David Letterman showed his fondness for Pearl Jam when he inducted the grunge rockers into the Rock and Roll Hall of Fame. The band had been a staple on his CBS Late Show since 1996, when they made their debut performing the No Code tune “Hail, Hail.” They went on to make six more appearances on the program. In 2006, they played a special 10-song set for Letterman’s audience. The talk-show host agreed to induct the band after Neil Young dropped out, citing an undisclosed illness.
Letterman, who called the band’s “Hail, Hail” performance a “big thrill” on his show in 1996, delivered a speech that was typically witty, wry and heartfelt. Here’s what the retired late-night host had to say about the long-running band.
David Letterman: Thank you. That’s very kind of you. I can’t even begin to tell you what an honor and a privilege it is to be out of the house. I know Neil Young was supposed to be here. People are looking at me like I had something to do with it. Why isn’t Neil Young here? The truth of it is the poor guy just can’t stay up this late. That’s what it is. Either that or he swallowed a harmonica. I’m not sure.
I’m so excited and you people know this but for 33 years every night I got to experience the blessing of live music. For 33 years. From the people in the Rock and Roll Hall of Fame and people who will be in the Rock and Roll Hall of Fame and then for two years that went away. CBS caught me using a copier and fired me.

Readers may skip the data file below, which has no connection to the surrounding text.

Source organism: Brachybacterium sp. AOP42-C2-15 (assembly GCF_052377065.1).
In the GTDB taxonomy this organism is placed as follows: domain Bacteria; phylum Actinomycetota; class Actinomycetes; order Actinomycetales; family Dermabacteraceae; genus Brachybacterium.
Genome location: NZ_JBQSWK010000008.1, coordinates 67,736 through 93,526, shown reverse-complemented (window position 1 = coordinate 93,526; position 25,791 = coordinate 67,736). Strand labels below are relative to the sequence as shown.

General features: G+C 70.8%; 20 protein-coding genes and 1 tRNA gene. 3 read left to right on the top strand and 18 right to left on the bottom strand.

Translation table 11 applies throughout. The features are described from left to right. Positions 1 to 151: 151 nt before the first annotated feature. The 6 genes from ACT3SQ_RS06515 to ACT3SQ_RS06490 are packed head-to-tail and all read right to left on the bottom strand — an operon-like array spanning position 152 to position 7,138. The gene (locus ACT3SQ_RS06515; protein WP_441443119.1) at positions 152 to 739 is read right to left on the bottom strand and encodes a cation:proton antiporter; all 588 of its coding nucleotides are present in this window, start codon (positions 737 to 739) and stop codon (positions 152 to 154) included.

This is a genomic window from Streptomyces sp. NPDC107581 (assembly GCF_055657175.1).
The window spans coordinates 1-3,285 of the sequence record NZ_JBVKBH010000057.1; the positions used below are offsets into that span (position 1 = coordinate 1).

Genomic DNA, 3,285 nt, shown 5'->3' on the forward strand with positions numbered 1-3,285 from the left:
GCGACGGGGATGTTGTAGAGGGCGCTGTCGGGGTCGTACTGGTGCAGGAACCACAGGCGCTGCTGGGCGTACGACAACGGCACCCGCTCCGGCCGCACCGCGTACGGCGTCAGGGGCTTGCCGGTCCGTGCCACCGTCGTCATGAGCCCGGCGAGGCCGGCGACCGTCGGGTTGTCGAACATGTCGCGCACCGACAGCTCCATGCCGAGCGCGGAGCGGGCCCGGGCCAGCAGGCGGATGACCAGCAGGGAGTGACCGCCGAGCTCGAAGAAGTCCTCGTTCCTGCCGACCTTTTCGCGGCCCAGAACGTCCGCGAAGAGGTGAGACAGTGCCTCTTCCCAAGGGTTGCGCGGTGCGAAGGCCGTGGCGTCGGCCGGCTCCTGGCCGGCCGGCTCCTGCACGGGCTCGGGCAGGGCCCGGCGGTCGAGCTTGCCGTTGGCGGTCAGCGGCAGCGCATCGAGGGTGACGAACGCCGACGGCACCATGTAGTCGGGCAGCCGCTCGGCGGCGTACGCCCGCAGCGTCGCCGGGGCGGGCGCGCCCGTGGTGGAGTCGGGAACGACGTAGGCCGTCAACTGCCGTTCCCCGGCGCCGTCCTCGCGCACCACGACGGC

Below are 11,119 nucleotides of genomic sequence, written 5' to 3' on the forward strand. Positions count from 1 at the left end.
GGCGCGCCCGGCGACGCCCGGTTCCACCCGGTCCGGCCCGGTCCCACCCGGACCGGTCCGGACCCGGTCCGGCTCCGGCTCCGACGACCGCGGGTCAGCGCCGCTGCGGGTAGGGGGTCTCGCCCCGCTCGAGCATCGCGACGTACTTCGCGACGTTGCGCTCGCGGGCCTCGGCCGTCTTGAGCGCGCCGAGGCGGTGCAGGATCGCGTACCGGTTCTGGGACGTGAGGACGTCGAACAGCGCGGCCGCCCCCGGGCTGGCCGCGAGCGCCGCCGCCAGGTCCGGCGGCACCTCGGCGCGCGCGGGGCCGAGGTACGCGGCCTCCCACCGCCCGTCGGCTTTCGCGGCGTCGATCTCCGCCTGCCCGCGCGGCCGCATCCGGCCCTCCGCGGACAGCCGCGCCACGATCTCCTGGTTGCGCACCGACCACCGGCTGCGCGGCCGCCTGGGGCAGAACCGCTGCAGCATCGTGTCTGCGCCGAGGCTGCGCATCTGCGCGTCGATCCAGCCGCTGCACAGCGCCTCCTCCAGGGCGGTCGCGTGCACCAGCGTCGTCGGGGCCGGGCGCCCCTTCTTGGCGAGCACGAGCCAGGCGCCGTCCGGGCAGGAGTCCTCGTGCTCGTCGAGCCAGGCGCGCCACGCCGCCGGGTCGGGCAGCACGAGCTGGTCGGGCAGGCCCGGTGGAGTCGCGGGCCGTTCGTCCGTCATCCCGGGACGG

When I came here to rehearsal and heard live music again I was reminded, oh my God what a gift live music is. I know all of these people and my band and Paul Shaffer were tremendous. Never take the opportunity for live music for granted and that’s the message I can bring you folks tonight. It’s a delight to be back here for this. By the way I’ve known Neil Young for many, many years. We met a long time ago on farmersonly.com. In 1988 is when I first met most of the people involved in Pearl Jam who were all in a band called Mother Love Bone. [Applause]
Then, in 1991 things in the world of musical culture changed with an album entitled Ten. It was like a chinook coming out of the Pacific Northwest. It had an anger to it and it appealed to twenty-something people who felt displaced and unemployed and left out. I was almost 50 and even I was pissed off and it was also easy to dance to but that’s another deal.
Then, it turned out that these guys in Pearl Jam were something more than a band. They’re true living cultural organisms. They would recognize injustice and they would stand up for it. Whether it was human rights or the environment. Whether it was poverty. They didn’t let it wash over them. They would stand up and react.
In 1994, these young men risked their careers by going after those beady-eyed, blood-thirsty weasels. I’m just enjoying saying that. And because they did, because they stood up to the corporations I’m happy to say, ladies and gentleman, today every concert ticket in the United States of America is free. As I’ve got to know these gentlemen, they are very generous in spirit. As a matter of fact, listen to this, tonight the entire balcony is full of former Pearl Jam drummers. Stand up.
I wanted to say a couple of things about the music of this group. The nice thing about knowing them for as long as I’ve known them, I know them as friends as well as cultural icons. And I would just like to say one day I hope to come back here for the induction for my friend Warren Zevon.